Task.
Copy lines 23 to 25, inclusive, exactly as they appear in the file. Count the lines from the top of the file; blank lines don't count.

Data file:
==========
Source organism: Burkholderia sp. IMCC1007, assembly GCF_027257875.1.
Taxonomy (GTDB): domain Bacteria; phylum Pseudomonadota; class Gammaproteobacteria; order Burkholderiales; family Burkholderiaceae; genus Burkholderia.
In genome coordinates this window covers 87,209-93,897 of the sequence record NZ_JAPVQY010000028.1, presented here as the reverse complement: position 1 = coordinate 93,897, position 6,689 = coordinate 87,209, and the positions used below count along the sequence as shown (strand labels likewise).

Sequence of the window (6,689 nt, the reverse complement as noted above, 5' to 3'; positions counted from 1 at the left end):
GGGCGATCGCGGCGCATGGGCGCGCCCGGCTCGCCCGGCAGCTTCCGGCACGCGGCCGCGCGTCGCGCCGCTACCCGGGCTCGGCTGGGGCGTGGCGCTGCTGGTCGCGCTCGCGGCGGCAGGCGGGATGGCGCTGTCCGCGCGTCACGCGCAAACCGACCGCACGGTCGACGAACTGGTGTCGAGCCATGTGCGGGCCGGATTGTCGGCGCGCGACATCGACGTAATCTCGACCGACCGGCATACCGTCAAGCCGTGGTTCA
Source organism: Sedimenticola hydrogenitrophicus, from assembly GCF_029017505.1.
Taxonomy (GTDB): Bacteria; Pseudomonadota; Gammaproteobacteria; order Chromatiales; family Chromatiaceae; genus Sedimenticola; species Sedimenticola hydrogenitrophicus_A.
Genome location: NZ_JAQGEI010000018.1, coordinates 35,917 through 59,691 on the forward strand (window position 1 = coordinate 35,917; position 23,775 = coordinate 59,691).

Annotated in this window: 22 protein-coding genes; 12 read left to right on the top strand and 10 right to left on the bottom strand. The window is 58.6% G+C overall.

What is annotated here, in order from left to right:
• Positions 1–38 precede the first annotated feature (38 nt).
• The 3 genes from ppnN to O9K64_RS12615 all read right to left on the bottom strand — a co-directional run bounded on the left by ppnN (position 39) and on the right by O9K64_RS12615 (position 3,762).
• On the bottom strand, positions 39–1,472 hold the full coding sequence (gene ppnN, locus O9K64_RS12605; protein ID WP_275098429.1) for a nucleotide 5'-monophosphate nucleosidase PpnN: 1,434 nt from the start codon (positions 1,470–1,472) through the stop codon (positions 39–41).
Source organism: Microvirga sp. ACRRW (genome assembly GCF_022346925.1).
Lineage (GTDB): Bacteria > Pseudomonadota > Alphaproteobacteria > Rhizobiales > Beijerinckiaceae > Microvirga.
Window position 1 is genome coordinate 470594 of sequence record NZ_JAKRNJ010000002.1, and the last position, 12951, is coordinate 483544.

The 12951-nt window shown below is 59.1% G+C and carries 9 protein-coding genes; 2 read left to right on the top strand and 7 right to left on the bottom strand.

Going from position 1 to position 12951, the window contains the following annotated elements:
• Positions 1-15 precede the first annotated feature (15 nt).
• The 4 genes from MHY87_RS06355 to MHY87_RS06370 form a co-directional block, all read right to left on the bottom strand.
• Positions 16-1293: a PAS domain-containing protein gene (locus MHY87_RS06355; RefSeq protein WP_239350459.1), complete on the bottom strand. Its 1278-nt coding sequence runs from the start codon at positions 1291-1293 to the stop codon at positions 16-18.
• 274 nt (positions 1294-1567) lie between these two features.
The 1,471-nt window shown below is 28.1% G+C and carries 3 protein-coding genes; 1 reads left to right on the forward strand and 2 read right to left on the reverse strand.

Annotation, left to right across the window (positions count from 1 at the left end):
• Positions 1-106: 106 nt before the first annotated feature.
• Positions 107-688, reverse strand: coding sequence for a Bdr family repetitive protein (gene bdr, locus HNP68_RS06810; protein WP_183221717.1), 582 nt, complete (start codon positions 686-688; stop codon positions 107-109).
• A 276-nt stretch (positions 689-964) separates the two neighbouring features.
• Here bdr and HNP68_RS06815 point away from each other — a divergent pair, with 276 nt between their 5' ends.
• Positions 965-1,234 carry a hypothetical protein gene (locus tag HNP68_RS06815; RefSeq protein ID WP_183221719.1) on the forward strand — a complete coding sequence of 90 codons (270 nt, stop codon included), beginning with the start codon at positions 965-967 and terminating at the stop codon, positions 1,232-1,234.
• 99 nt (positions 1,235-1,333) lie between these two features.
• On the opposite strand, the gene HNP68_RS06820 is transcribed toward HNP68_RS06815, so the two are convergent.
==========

The 1,471-nt window shown below is 28.1% G+C and carries 3 protein-coding genes; 1 reads left to right on the forward strand and 2 read right to left on the reverse strand.

Annotation, left to right across the window (positions count from 1 at the left end):
• Positions 1-106: 106 nt before the first annotated feature.